Page File The Invisible Library has been billed by the publishers as a sort of Doctor Who meets spy thriller, where a secret society of spooks skip through alternate worlds and times looking to collect books on behalf of the eponymous library.
Irene is the librarian in question, part spy, part thief, who uses her wits and the Language – a sort of Library magic – to get her hands on the books the Library wants. Having just returned from a mission, she’s surprised to be almost immediately booted on to the next alternate world, with a mysterious and handsome new assistant in tow, a rival colleague on her trail and an apparently unstoppable evil foe to vanquish.
On top of all that, she’s only a junior librarian, something's off about the new assistant and the alternate world is rife with “chaos”, which in this case translates to fairy creatures, vampires, werewolves and other nonsensical magic influences.
It’s a lot to take in and, much like a Doctor Who episode, writer Genevieve Cogman has to work hard to explain why no one explains anything to anyone. All too often, you’re left with the distinct impression that rather a lot of potentially lethal adventures could be avoided in fiction if anyone was the least bit honest with each other or realised that taking the time now to explain things rather than waiting till later might actually save time in the long run.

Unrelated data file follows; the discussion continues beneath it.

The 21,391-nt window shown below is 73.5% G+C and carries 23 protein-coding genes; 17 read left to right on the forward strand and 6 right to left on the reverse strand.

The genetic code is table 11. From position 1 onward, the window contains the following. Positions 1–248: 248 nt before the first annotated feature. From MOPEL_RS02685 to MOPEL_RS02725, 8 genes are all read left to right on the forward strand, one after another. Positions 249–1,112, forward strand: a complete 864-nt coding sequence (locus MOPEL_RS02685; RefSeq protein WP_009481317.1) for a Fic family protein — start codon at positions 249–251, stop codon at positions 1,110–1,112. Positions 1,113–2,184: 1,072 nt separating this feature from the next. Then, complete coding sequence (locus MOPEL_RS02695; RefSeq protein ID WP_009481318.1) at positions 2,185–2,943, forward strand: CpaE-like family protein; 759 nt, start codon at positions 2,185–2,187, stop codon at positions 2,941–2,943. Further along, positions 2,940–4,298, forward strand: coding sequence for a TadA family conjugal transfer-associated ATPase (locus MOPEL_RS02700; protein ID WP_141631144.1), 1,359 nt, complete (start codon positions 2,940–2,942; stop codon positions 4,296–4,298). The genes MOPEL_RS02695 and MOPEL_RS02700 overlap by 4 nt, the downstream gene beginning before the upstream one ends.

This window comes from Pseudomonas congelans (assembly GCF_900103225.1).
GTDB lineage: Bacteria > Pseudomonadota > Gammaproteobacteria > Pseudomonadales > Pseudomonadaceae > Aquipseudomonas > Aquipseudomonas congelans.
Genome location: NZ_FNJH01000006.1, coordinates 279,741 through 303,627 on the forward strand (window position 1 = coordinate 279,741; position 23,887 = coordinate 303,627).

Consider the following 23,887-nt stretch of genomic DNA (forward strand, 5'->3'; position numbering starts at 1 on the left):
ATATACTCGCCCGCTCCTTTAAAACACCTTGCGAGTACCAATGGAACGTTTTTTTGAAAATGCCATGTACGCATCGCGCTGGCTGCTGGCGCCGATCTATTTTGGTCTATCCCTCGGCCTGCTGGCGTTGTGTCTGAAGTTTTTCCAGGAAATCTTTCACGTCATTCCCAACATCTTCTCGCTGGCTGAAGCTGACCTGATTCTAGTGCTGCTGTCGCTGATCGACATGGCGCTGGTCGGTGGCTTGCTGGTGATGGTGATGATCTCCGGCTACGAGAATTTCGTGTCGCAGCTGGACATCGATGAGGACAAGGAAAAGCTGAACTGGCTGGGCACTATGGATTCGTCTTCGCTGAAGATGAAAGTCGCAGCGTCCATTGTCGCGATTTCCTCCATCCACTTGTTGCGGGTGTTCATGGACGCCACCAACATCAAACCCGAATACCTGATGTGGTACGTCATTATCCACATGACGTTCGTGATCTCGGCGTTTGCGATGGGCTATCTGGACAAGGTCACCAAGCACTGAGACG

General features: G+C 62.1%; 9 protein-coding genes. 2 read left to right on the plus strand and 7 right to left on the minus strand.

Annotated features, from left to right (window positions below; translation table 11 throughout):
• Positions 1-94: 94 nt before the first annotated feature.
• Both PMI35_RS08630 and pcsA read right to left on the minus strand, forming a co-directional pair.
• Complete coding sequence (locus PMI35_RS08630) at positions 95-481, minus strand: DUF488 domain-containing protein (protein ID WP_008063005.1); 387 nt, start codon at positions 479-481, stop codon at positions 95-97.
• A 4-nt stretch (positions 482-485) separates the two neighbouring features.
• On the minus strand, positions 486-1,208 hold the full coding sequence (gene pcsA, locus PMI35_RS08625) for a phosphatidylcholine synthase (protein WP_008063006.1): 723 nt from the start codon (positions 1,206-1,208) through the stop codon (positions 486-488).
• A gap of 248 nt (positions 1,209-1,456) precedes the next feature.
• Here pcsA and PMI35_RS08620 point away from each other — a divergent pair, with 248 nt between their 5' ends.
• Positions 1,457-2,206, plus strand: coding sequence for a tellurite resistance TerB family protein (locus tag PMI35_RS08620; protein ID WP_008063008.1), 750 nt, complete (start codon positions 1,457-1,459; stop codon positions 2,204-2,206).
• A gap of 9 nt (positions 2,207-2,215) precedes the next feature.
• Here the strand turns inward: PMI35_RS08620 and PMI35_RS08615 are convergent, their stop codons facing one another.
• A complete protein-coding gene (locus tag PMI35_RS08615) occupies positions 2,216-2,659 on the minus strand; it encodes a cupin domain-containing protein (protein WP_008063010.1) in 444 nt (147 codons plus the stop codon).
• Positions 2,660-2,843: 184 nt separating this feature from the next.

A lot of literary invention seems to go into the long strings of coincidences and misunderstandings that try to explain why no-one said anything in the first place.
This is definitely a problem with The Invisible Library. It doesn’t really ever make sense that Irene’s supervisor would send her off on such a dangerous and complicated mission in the first place, given her junior position, much less why she would send her off with so little information.
It’s also a bit hard to believe that an intelligent, naturally curious person like Irene would have next to no theories on why it is that the Library is collecting books, what its ultimate purpose is and other unanswered questions that could well be a nice set-up for a string of sequels.
However, this novel has no pretensions to grandeur. It’s a playful, slightly farcical, spy adventure story that happens to include time travel, alternate realities and an out-of-time Library and it does very well at that. Irene is the perfect mix of ordinary with flashes of genius that you expect would do very well as a spy and her supporting cast of dashing assistant, sexy rival and Great Detective-type are all very enjoyable.
Everyone dashes around alternate London, implausibly running into other major characters, enduring crazy chaos effects like cyborg alligators and generally having a splendid time. Read it at the gallop it’s been written at and you can skate over the worst of the plot-holes.
What little is explained about the deeper goings-on is kept until the end, which is a bit frustrating, but perfect for that string of sequels I mentioned, and there’s enough there that at least a couple of them could be worth picking up. ®
Title The Invisible Library
Release date 15 January (UK) / 15 December 2014 (US)
Price £3.59 (Ebook) / £5.59 (Paperback)